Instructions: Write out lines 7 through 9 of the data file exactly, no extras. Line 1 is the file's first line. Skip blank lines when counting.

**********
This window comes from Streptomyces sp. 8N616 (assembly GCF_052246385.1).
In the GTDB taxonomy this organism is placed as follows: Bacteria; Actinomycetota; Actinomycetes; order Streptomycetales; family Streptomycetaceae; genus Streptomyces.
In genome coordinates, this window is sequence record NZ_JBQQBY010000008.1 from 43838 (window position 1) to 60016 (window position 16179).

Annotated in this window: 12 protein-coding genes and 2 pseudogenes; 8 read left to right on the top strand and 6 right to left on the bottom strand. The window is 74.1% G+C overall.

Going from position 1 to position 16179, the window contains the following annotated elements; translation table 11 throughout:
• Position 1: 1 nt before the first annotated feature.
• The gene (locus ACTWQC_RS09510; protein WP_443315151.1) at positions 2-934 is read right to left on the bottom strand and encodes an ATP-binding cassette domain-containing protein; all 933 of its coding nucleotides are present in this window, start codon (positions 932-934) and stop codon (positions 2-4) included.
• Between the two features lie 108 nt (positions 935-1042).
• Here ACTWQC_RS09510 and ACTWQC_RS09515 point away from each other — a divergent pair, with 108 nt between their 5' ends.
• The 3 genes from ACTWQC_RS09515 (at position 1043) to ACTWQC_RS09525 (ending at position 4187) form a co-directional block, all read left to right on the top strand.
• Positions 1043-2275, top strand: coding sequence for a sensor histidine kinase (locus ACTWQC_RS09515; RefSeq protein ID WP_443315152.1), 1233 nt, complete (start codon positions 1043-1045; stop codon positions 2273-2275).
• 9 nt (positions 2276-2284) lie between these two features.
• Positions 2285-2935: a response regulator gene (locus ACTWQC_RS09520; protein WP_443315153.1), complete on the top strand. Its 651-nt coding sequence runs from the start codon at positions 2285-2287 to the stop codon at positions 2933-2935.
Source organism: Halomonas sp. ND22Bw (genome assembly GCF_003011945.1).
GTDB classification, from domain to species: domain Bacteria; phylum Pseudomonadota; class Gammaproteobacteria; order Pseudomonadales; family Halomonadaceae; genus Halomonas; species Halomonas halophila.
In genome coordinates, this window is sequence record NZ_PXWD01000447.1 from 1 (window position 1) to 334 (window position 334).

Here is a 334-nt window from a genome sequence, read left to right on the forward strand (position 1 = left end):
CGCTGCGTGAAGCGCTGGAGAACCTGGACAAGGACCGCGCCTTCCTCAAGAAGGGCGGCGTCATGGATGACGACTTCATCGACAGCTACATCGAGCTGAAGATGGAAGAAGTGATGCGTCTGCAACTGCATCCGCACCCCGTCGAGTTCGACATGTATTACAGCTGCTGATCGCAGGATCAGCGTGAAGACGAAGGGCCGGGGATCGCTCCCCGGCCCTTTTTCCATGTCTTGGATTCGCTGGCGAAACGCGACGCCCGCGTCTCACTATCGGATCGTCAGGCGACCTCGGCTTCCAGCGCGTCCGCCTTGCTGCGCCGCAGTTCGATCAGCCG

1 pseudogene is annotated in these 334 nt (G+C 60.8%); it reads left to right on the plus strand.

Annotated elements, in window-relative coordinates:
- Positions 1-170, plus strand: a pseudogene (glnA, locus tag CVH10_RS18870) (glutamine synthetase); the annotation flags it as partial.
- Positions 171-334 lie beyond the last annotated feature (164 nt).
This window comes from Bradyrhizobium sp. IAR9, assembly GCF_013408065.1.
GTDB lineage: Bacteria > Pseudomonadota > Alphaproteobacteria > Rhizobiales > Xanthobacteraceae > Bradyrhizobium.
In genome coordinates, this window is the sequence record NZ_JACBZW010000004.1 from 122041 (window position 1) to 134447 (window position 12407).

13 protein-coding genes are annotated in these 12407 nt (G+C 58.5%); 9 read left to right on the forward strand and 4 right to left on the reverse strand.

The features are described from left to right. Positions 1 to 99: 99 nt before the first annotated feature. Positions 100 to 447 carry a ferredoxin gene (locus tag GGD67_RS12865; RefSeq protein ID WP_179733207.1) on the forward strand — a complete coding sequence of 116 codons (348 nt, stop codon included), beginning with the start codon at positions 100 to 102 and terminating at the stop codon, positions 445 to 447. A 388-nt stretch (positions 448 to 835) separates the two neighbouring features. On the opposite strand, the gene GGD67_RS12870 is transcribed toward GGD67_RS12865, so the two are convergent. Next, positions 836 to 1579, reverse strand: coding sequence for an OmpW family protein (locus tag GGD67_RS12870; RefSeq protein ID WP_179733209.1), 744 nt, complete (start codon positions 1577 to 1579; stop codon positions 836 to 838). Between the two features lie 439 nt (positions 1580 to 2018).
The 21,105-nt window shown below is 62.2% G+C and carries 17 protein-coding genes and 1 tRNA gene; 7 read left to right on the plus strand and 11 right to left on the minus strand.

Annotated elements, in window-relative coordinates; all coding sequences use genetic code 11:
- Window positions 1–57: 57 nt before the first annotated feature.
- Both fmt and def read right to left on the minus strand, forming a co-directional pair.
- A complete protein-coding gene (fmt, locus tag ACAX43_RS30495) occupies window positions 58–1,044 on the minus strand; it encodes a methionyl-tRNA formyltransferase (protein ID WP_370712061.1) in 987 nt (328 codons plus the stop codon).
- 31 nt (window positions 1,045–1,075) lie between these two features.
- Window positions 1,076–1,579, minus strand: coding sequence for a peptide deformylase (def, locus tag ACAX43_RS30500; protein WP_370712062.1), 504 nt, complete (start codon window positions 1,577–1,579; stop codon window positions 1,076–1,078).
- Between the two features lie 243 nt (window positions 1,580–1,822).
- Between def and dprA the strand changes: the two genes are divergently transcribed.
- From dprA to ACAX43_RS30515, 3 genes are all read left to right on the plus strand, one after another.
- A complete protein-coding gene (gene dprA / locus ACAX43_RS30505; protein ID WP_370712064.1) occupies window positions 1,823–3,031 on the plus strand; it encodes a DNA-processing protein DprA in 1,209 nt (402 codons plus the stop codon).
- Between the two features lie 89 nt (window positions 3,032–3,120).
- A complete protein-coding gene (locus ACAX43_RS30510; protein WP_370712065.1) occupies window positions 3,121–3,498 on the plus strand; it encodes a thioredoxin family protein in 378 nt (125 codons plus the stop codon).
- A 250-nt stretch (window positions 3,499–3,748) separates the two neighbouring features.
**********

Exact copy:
• The gene (locus ACTWQC_RS09510; protein WP_443315151.1) at positions 2-934 is read right to left on the bottom strand and encodes an ATP-binding cassette domain-containing protein; all 933 of its coding nucleotides are present in this window, start codon (positions 932-934) and stop codon (positions 2-4) included.
• Between the two features lie 108 nt (positions 935-1042).
• Here ACTWQC_RS09510 and ACTWQC_RS09515 point away from each other — a divergent pair, with 108 nt between their 5' ends.